Cooperative Agreement To Analyze variabiLity, change and predictabilitY in the earth SysTem (CATALYST)

The Cooperative Agreement To Analyze variabiLity, change and predictabilitY in the earth SysTem (CATALYST) represents a sustained commitment by the Department of Energy (DOE) and the University Corporation for Atmospheric Research (UCAR) to perform foundational research toward advancing a robust understanding of modes of variability and change using models, observations and process studies.

Project Leadership

PI: Gerald A. Meehl [ ]

Co-PI: Jadwiga (Yaga) Richter [ ]

Project Manager: Nan Rosenbloom [ ]

Research Objective (RO) Leads:

Administrative Support: Stephanie Shearer [ ]

Project Description

CATALYST performs foundational coordinated research in a team oriented, collaborative environment. It aims to advance a robust understanding of the modes of Earth system variability and change by utilizing the DOE Exascale Earth System Model (E3SM), the NCAR Community Earth System Model (CESM), Coupled Model Intercomparison Project (CMIP) multi-model data sets, a hierarchy of simpler models, machine learning methods, and numerous observational data sets.

CATALYST research is centered around modes of variability (MOV) on subseasonal to decadal timescales summarized in the figure below:

Modes of variability addressed by research tasks in CATALYST: MJO = Madden-Julian Oscillation; NAO = North Atlantic Oscillation (and the related Arctic Oscillation (AO) that is characterized by zonal wind and temperature variations across the mid-and high northern latitudes); ENSO = El Niño/Southern Oscillation; IPO/PDO/PDV = Interdecadal Pacific Oscillation/Pacific Decadal Oscillation/Pacific Decadal Variability (used interchangeably in the literature); QBO = Quasi-Biennial Oscillation; IOD = Indian Ocean Dipole; SAM/SAO = Southern Annular Mode/Semi-Annual Oscillation; AMV= Atlantic Multidecadal Variability (also known as Atlantic Multi- decadal Oscillation, AMO); AMOC = Atlantic Meridional Overturning Circulation; blocking = long-lived areas of high atmospheric pressure. Sea-surface temperature (SST) anomaly pattern in schematic represents the positive phase of IPO/PDO/PDV with connections through the atmospheric Walker Circulation to the Atlantic.

2021 - 2024 Research

CATALYST research consists of four primary research objectives that are closely interrelated.

RO1: Predictability and Prediction

RO1 addresses the limits of predictability of modes of variability on subseasonal-to-decadal timescales using E3SM, CESM, and machine learning methods. Specific research tasks include:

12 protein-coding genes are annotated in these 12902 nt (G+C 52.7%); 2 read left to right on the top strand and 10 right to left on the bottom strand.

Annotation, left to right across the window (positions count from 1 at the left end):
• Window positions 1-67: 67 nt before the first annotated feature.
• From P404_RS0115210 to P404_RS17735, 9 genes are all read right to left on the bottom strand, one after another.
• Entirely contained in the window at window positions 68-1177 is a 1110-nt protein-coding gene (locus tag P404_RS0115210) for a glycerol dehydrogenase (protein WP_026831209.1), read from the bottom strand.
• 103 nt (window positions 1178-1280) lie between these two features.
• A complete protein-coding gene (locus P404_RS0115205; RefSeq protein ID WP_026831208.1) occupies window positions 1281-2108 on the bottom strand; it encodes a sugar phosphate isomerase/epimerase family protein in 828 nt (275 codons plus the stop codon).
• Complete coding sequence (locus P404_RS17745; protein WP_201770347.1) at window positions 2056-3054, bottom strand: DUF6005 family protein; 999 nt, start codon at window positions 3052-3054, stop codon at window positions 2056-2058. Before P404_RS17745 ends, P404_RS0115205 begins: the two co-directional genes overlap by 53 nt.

• Use initialized reforecasts with CESM and E3SM to understand the sources of predictability of key modes of variability (MJO, ENSO, PDV, AMV)
  • Use machine learning methods to increase the limits of predictability on subseasonal to decadal timescales
  • Understand the relationship between AMOC and predictability of MOV (AMV, PDV)

RO2: Interactions & Sensitivity

RO2 uses a hierarchy of models to inform predictions, and it addresses relevant processes and feedbacks related to modes of variability and how they interact with each other. Specific key research tasks include:

  • Quantify the interactions between the QBO and the MJO
  • Identify interactions between MJO and ENSO
  • Examine teleconnections among ENSO, SAO, SAM, and IPO

RO3: Benchmarking, External Forcing & Tipping Points

RO3 benchmarks model representations of modes of variability in Earth system models, examines the role of external forcing in changes of modes of variability and their interactions, and addresses the likelihood and predictability of tipping points and irreversible changes. Specific key research tasks include:

  • Benchmark modes of variability and climate states in the E3SM, CESM, and other climate models.
  • Quantify the role of external forcing in driving changes in modes of variability in E3SM and CESM using large- and single-forcing ensembles.
  • Quantify the couplings between modes of variability in E3SM and CESM and tipping points in the climate system.

RO4: High-Impact Events

RO4 investigates the relationships between the modes of variability addressed in the other research objectives and high-impact events—such as flash droughts and precipitation extremes, atmospheric rivers, tropical cyclones—and how these might change in future climate through model analyses, process studies, and innovative application of machine learning methodologies. Specific key research tasks include:

  • Using machine learning and artificial intelligence methods, identify what types of synoptic weather features produce extreme precipitation, and quantify how those synoptic features are affected by modes of variability and possible future changes.
  • Examine connections between modes of variability and atmospheric rivers.
  • Quantify linkages between modes of variability and tropical cyclones.
  • Connect modes of variability with precipitation extremes.